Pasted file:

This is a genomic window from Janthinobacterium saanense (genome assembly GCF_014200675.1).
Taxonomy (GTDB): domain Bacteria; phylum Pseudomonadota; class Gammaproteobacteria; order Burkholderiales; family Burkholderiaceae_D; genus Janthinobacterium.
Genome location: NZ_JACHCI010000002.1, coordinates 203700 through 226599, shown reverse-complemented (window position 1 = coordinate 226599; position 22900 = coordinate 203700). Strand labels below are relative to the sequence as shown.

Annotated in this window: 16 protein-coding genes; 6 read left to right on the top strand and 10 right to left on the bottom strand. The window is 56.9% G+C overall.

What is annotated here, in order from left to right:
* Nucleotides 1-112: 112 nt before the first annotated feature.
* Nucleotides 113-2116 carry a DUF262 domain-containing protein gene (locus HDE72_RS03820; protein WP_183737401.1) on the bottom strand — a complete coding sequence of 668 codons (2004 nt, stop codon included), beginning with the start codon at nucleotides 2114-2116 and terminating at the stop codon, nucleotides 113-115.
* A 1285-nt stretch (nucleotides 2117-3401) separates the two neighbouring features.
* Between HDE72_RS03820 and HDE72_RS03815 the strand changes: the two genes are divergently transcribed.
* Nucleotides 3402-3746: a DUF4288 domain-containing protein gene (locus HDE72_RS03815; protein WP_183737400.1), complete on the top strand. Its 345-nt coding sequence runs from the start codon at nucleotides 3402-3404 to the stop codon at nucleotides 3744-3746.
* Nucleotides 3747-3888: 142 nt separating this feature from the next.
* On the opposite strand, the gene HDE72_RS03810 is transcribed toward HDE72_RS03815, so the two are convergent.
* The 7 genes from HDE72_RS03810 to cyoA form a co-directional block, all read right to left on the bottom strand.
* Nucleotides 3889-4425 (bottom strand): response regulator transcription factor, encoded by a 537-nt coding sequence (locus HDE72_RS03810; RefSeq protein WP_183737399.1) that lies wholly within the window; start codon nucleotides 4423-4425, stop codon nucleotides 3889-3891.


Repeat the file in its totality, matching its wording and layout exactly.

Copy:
This is a genomic window from Janthinobacterium saanense (genome assembly GCF_014200675.1).
Taxonomy (GTDB): domain Bacteria; phylum Pseudomonadota; class Gammaproteobacteria; order Burkholderiales; family Burkholderiaceae_D; genus Janthinobacterium.
Genome location: NZ_JACHCI010000002.1, coordinates 203700 through 226599, shown reverse-complemented (window position 1 = coordinate 226599; position 22900 = coordinate 203700). Strand labels below are relative to the sequence as shown.

Annotated in this window: 16 protein-coding genes; 6 read left to right on the top strand and 10 right to left on the bottom strand. The window is 56.9% G+C overall.

What is annotated here, in order from left to right:
* Nucleotides 1-112: 112 nt before the first annotated feature.
* Nucleotides 113-2116 carry a DUF262 domain-containing protein gene (locus HDE72_RS03820; protein WP_183737401.1) on the bottom strand — a complete coding sequence of 668 codons (2004 nt, stop codon included), beginning with the start codon at nucleotides 2114-2116 and terminating at the stop codon, nucleotides 113-115.
* A 1285-nt stretch (nucleotides 2117-3401) separates the two neighbouring features.
* Between HDE72_RS03820 and HDE72_RS03815 the strand changes: the two genes are divergently transcribed.
* Nucleotides 3402-3746: a DUF4288 domain-containing protein gene (locus HDE72_RS03815; protein WP_183737400.1), complete on the top strand. Its 345-nt coding sequence runs from the start codon at nucleotides 3402-3404 to the stop codon at nucleotides 3744-3746.
* Nucleotides 3747-3888: 142 nt separating this feature from the next.
* On the opposite strand, the gene HDE72_RS03810 is transcribed toward HDE72_RS03815, so the two are convergent.
* The 7 genes from HDE72_RS03810 to cyoA form a co-directional block, all read right to left on the bottom strand.
* Nucleotides 3889-4425 (bottom strand): response regulator transcription factor, encoded by a 537-nt coding sequence (locus HDE72_RS03810; RefSeq protein WP_183737399.1) that lies wholly within the window; start codon nucleotides 4423-4425, stop codon nucleotides 3889-3891.